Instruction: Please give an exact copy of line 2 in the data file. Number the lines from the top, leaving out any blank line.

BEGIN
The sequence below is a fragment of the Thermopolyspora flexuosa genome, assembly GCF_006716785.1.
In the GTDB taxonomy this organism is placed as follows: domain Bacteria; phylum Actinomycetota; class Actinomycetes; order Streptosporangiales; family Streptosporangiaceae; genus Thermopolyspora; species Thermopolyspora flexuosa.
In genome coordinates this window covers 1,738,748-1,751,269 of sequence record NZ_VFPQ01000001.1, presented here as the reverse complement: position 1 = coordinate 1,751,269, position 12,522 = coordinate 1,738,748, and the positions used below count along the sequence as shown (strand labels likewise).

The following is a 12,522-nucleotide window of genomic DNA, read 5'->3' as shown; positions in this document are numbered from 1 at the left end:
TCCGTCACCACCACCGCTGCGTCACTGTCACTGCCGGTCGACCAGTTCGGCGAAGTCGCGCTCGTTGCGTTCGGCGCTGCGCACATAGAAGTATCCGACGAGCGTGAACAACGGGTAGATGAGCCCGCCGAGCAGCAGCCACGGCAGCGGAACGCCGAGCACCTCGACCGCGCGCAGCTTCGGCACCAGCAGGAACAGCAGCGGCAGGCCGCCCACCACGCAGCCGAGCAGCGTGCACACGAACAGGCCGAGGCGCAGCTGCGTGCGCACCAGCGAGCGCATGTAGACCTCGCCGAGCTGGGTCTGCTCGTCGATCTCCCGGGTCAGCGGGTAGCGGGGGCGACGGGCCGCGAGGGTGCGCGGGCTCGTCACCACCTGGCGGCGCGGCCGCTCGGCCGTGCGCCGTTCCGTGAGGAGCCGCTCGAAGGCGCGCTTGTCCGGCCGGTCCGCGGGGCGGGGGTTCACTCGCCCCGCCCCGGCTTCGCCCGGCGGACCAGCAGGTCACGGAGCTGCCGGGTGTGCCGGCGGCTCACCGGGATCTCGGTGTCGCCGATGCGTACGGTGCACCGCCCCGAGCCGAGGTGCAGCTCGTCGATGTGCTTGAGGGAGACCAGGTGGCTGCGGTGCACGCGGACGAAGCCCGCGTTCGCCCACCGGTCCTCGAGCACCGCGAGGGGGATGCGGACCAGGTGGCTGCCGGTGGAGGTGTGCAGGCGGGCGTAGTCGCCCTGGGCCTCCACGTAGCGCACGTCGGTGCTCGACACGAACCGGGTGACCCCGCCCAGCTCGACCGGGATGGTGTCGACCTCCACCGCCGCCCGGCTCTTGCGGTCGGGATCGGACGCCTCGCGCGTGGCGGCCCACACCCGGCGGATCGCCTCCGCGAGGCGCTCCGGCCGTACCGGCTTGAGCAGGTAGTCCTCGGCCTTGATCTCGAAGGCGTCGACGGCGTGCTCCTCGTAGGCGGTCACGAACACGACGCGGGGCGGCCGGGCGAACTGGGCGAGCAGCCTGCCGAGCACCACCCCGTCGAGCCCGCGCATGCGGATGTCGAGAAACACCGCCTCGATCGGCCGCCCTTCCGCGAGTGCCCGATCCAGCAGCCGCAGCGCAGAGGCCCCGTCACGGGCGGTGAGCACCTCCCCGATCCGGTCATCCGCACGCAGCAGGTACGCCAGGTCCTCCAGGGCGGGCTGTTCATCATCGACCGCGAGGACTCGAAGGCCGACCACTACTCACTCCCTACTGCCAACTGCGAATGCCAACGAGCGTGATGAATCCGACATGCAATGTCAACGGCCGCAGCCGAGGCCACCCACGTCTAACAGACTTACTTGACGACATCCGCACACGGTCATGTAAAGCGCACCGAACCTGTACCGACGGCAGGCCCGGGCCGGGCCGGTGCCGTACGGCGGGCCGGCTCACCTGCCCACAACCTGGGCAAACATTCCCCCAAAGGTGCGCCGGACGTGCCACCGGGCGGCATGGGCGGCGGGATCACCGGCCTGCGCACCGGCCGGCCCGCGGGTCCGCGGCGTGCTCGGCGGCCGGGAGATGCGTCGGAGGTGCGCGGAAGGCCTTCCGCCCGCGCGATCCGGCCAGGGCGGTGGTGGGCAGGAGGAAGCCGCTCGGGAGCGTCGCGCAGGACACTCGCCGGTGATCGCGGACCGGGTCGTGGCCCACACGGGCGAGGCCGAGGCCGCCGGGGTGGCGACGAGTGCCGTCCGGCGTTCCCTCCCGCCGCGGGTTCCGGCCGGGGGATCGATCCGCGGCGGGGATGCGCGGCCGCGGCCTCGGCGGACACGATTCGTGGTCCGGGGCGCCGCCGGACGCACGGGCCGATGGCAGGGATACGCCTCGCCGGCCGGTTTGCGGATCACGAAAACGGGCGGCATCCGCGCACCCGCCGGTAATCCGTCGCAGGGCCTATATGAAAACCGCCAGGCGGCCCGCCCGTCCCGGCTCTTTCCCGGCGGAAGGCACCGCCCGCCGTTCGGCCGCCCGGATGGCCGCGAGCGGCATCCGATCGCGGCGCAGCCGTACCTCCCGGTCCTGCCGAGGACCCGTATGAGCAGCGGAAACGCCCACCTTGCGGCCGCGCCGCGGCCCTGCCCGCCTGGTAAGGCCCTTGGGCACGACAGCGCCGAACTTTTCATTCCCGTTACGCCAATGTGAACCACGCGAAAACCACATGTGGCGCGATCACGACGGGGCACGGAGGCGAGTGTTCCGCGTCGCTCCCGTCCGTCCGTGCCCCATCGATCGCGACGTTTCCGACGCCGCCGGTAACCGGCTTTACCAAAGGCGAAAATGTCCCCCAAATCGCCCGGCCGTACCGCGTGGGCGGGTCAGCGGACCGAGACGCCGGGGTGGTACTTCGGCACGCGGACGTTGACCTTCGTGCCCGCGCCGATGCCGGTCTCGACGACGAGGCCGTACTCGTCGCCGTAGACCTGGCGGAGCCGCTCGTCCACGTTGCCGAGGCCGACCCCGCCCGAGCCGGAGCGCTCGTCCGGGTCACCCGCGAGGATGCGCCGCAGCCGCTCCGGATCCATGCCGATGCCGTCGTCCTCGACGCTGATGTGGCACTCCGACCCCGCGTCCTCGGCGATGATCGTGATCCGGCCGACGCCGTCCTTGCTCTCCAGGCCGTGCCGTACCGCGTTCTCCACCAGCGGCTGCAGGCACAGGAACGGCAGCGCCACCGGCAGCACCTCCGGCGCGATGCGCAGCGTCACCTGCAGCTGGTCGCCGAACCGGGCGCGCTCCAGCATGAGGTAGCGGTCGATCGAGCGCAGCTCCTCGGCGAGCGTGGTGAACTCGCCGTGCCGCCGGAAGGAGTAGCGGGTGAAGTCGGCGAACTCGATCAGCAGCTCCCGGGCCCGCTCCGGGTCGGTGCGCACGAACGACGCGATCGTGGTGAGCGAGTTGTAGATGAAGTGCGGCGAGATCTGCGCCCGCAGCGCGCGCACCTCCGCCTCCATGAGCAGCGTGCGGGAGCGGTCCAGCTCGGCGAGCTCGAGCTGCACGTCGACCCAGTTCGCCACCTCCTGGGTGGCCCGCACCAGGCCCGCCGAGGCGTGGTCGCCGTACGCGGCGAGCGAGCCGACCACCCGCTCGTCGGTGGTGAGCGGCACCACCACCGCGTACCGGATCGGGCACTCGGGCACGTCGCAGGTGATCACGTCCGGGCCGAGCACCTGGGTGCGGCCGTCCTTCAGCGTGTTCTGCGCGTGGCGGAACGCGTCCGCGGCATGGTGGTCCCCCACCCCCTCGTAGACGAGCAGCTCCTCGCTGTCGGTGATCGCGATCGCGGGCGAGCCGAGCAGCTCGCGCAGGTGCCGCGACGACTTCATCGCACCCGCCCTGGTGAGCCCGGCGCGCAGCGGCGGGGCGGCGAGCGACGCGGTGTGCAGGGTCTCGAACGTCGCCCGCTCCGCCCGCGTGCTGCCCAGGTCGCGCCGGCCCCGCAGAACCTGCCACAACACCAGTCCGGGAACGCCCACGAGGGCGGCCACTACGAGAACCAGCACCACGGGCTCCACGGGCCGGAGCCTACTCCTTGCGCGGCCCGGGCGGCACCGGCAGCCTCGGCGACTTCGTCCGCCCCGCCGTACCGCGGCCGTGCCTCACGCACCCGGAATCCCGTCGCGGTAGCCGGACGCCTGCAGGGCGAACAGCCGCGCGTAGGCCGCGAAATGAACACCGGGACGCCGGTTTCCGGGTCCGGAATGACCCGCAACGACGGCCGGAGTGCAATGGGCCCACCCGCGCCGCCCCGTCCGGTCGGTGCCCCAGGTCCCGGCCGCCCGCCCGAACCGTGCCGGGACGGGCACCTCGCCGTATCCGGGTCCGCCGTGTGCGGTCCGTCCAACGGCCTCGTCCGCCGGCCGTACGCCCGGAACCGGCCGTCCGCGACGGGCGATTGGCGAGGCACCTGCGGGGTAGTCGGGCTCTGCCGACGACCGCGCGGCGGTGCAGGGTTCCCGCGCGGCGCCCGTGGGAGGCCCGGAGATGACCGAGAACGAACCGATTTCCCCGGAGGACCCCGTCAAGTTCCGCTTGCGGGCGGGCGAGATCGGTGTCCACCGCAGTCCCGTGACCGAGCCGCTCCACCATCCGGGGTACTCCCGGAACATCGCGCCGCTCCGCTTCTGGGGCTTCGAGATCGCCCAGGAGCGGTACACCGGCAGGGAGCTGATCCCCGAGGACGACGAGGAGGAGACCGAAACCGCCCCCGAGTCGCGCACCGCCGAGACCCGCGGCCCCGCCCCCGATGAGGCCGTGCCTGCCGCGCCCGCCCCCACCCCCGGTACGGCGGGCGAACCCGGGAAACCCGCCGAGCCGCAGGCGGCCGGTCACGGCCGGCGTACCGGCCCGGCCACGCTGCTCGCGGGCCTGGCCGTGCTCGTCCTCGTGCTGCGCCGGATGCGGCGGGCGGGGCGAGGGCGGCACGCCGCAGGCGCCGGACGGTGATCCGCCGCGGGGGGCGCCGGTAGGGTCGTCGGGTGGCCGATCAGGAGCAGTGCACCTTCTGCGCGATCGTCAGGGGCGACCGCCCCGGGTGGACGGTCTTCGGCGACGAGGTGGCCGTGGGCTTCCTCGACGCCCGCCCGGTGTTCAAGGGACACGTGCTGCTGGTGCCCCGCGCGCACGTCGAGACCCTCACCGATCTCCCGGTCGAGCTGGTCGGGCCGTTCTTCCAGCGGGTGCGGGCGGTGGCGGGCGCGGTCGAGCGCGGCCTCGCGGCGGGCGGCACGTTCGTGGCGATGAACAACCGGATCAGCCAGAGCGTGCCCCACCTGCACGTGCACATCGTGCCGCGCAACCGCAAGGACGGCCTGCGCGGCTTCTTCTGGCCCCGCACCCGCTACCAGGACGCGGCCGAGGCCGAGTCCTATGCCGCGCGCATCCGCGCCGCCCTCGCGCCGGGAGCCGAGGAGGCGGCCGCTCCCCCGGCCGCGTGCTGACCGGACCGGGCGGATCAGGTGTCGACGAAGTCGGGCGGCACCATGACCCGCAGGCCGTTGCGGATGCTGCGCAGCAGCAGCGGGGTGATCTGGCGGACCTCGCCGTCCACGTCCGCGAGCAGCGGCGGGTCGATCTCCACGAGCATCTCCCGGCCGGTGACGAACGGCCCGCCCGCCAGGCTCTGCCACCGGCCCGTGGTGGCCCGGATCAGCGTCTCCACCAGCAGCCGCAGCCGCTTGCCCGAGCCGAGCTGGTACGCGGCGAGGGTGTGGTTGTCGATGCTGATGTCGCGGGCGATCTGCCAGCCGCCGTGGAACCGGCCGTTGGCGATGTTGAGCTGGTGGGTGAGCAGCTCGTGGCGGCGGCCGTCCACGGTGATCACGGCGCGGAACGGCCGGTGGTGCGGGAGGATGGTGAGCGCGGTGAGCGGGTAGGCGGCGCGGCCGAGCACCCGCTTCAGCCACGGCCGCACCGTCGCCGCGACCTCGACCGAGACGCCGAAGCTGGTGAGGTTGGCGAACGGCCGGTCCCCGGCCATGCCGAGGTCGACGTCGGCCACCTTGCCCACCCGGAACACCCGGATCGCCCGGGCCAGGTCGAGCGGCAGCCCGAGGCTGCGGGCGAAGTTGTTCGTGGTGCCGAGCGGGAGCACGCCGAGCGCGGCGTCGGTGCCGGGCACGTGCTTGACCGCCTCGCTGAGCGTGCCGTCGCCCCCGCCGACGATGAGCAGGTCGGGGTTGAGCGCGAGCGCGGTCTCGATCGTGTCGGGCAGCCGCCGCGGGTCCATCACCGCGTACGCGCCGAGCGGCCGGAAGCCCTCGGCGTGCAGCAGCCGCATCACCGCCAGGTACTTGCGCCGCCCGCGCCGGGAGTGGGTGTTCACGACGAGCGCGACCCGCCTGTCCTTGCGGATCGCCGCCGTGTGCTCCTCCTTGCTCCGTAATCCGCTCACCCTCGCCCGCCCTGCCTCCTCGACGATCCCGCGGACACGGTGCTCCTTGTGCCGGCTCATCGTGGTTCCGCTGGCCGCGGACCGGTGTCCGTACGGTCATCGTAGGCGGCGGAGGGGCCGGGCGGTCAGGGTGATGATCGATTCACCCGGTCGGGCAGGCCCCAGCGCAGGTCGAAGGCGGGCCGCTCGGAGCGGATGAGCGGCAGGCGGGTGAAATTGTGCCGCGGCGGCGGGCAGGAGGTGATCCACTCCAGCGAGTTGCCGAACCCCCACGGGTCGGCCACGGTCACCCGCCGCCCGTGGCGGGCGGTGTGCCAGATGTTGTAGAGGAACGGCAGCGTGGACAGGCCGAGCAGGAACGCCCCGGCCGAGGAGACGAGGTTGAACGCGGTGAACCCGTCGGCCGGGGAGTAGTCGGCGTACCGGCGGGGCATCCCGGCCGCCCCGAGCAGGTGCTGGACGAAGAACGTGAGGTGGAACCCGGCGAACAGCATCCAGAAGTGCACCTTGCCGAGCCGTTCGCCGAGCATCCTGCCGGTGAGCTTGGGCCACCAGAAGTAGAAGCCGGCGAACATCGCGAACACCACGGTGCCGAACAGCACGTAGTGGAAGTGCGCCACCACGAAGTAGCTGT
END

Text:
In the GTDB taxonomy this organism is placed as follows: domain Bacteria; phylum Actinomycetota; class Actinomycetes; order Streptosporangiales; family Streptosporangiaceae; genus Thermopolyspora; species Thermopolyspora flexuosa.